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Eloping: Legal tips for your secret wedding

Elopement used to be thought of as a young couple sneaking away in the night to get married secretly, but now it often is simply getting married with a small, private ceremony. Eloping is becoming increasingly popular as a way to avoid the expense and planning of a large wedding.


Considering elopement?

Ask a lawyer any question or find other legal resources for newlyweds.


How to elope

Provided that you are of legal age, eloping is simple. You just need to apply for a marriage license in the county or city that you plan to get married in. You’ll need to supply the required identification such as a state ID or passport. If you have been married before, you may also need to provide proof of divorce. In some locations, there may be a short waiting period required between when you apply and when you can perform the ceremony. Some couples choose to get married at the courthouse with strangers as their witnesses, others choose to have a private ceremony with only their witnesses and officiant present.

If you plan to get married at the local city hall:

  • Research what wait time is required between applying and the ceremony
  • Ask if you need to make an appointment
  • Find out what the witness requirements are

These questions can usually be answered by visiting your local county clerk-recorder’s website, or by calling their office directly.

Reasons to elope

There are many reasons couples choose to elope. In the past, couples eloped because perhaps their families didn’t support their union or it was a “shotgun” wedding performed in haste to preserve a young woman’s reputation. But today, many couples choose to elope for many other reasons.

Advantages to eloping:

  • Low cost. A traditional wedding often costs thousands of dollars. Many couples would rather spend that money on the honeymoon or perhaps as a down payment on a house rather than on an expensive wedding.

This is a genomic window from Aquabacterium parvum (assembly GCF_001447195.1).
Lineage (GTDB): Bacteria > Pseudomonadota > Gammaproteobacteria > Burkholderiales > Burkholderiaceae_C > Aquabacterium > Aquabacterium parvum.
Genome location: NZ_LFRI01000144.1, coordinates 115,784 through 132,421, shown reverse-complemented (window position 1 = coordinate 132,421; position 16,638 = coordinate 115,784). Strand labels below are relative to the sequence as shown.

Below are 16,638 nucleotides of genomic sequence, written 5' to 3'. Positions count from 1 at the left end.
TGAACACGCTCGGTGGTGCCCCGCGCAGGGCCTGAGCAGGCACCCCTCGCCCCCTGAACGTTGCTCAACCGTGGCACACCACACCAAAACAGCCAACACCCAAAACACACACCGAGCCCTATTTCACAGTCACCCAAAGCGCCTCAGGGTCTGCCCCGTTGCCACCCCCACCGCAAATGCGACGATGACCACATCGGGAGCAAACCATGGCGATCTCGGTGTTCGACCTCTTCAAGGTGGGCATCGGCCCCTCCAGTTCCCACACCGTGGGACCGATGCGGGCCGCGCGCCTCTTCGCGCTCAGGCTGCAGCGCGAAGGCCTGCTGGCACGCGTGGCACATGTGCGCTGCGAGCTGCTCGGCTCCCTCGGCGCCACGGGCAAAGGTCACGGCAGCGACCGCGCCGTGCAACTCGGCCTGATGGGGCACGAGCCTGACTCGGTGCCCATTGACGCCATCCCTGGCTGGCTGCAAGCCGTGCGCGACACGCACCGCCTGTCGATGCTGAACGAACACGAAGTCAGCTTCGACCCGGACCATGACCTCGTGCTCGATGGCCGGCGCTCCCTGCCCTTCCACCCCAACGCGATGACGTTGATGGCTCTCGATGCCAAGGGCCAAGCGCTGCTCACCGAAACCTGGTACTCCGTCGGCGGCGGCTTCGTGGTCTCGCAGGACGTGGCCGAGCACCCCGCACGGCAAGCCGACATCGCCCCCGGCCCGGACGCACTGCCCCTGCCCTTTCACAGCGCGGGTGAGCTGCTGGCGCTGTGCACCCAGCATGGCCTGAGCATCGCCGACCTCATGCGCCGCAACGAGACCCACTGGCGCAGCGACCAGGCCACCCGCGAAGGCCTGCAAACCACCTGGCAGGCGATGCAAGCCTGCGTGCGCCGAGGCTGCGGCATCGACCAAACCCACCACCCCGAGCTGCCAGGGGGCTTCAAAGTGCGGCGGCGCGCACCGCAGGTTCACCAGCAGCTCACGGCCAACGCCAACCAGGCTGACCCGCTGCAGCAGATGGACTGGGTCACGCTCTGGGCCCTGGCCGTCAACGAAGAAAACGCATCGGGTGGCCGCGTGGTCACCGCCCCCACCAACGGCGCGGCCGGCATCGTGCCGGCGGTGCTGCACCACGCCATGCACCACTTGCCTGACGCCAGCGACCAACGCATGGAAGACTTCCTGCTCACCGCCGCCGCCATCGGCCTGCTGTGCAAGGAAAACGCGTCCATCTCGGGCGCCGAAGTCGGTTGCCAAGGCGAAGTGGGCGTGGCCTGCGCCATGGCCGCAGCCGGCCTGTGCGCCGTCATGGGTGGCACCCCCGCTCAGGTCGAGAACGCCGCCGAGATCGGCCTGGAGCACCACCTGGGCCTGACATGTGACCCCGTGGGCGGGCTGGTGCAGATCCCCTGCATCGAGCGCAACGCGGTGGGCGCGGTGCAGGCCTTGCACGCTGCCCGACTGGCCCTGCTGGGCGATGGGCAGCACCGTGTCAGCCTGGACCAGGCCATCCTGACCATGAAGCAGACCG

• Less stress. Planning a wedding can be stressful on its own. Often the expectations of family and friends can add to the stress.
  • Location. Some couples elope so that they can have a wedding away from home without burdening their families with travel expenses.
  • Control. Eloping often gives the couple an opportunity to have a more intimate guest list. A large or highly-anticipated wedding often pressures the couple to invite “everyone.”

After eloping: What to do after you get married

After the ceremony or after you get back from your private destination wedding, you may have a few things to do as next steps. Here are some examples:

  • Submit the paperwork required to obtain your marriage certificate, if required
  • Tell your family and close friends before a formal announcement is made
  • Send out a wedding announcement
  • Consider throwing a reception
  • Apply for a name change, if desired
  • Write a new Will
  • Change insurance beneficiaries, if you want to
  • Write and sign a Prenuptial Agreement if you haven’t already

Eloping is becoming increasingly popular as a way for couples to save money and to avoid the stress of planning a large wedding. To make the day special, many couples plan their outfits, the wedding location, and hire a photographer. Just because you are having a small or private wedding, doesn’t mean you can’t make a few plans to help make the day unique and memorable.

If you have questions about getting married, Rocket Lawyer is here to help. Try us for free today!

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